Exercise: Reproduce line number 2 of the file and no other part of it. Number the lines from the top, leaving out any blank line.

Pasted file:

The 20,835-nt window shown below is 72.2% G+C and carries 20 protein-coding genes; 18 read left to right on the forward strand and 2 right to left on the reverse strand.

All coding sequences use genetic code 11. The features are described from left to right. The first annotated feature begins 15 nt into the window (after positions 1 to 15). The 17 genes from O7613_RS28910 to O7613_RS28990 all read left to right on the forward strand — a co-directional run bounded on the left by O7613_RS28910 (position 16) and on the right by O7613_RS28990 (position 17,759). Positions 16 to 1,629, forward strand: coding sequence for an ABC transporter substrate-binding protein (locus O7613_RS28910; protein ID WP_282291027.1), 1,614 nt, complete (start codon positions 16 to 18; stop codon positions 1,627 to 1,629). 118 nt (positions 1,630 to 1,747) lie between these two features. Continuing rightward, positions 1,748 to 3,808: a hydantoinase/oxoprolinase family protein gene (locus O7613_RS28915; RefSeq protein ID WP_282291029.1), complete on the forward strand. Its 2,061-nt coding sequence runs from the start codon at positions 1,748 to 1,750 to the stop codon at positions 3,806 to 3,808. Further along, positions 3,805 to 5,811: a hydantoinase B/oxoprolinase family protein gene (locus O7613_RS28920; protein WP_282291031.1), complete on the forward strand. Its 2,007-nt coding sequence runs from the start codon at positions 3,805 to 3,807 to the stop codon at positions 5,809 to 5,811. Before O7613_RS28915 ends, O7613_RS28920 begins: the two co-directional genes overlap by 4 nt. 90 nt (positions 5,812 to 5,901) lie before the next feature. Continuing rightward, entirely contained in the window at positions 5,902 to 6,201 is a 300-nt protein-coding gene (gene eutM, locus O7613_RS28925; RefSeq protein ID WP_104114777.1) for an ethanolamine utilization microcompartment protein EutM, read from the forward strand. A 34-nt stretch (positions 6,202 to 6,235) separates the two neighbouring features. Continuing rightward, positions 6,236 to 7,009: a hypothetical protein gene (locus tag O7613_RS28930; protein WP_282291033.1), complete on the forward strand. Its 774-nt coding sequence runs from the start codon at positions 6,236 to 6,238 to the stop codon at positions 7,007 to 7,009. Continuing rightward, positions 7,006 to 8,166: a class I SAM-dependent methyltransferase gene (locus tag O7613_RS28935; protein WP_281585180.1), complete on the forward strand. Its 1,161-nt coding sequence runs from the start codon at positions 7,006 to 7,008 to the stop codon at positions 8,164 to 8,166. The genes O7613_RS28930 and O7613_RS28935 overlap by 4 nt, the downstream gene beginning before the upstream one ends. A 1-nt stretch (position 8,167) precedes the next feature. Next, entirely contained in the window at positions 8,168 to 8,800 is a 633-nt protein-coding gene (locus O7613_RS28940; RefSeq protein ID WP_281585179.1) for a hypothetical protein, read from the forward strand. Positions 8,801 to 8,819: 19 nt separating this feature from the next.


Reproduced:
All coding sequences use genetic code 11. The features are described from left to right. The first annotated feature begins 15 nt into the window (after positions 1 to 15). The 17 genes from O7613_RS28910 to O7613_RS28990 all read left to right on the forward strand — a co-directional run bounded on the left by O7613_RS28910 (position 16) and on the right by O7613_RS28990 (position 17,759). Positions 16 to 1,629, forward strand: coding sequence for an ABC transporter substrate-binding protein (locus O7613_RS28910; protein ID WP_282291027.1), 1,614 nt, complete (start codon positions 16 to 18; stop codon positions 1,627 to 1,629). 118 nt (positions 1,630 to 1,747) lie between these two features. Continuing rightward, positions 1,748 to 3,808: a hydantoinase/oxoprolinase family protein gene (locus O7613_RS28915; RefSeq protein ID WP_282291029.1), complete on the forward strand. Its 2,061-nt coding sequence runs from the start codon at positions 1,748 to 1,750 to the stop codon at positions 3,806 to 3,808. Further along, positions 3,805 to 5,811: a hydantoinase B/oxoprolinase family protein gene (locus O7613_RS28920; protein WP_282291031.1), complete on the forward strand. Its 2,007-nt coding sequence runs from the start codon at positions 3,805 to 3,807 to the stop codon at positions 5,809 to 5,811. Before O7613_RS28915 ends, O7613_RS28920 begins: the two co-directional genes overlap by 4 nt. 90 nt (positions 5,812 to 5,901) lie before the next feature. Continuing rightward, entirely contained in the window at positions 5,902 to 6,201 is a 300-nt protein-coding gene (gene eutM, locus O7613_RS28925; RefSeq protein ID WP_104114777.1) for an ethanolamine utilization microcompartment protein EutM, read from the forward strand. A 34-nt stretch (positions 6,202 to 6,235) separates the two neighbouring features. Continuing rightward, positions 6,236 to 7,009: a hypothetical protein gene (locus tag O7613_RS28930; protein WP_282291033.1), complete on the forward strand. Its 774-nt coding sequence runs from the start codon at positions 6,236 to 6,238 to the stop codon at positions 7,007 to 7,009. Continuing rightward, positions 7,006 to 8,166: a class I SAM-dependent methyltransferase gene (locus tag O7613_RS28935; protein WP_281585180.1), complete on the forward strand. Its 1,161-nt coding sequence runs from the start codon at positions 7,006 to 7,008 to the stop codon at positions 8,164 to 8,166. The genes O7613_RS28930 and O7613_RS28935 overlap by 4 nt, the downstream gene beginning before the upstream one ends. A 1-nt stretch (position 8,167) precedes the next feature. Next, entirely contained in the window at positions 8,168 to 8,800 is a 633-nt protein-coding gene (locus O7613_RS28940; RefSeq protein ID WP_281585179.1) for a hypothetical protein, read from the forward strand. Positions 8,801 to 8,819: 19 nt separating this feature from the next.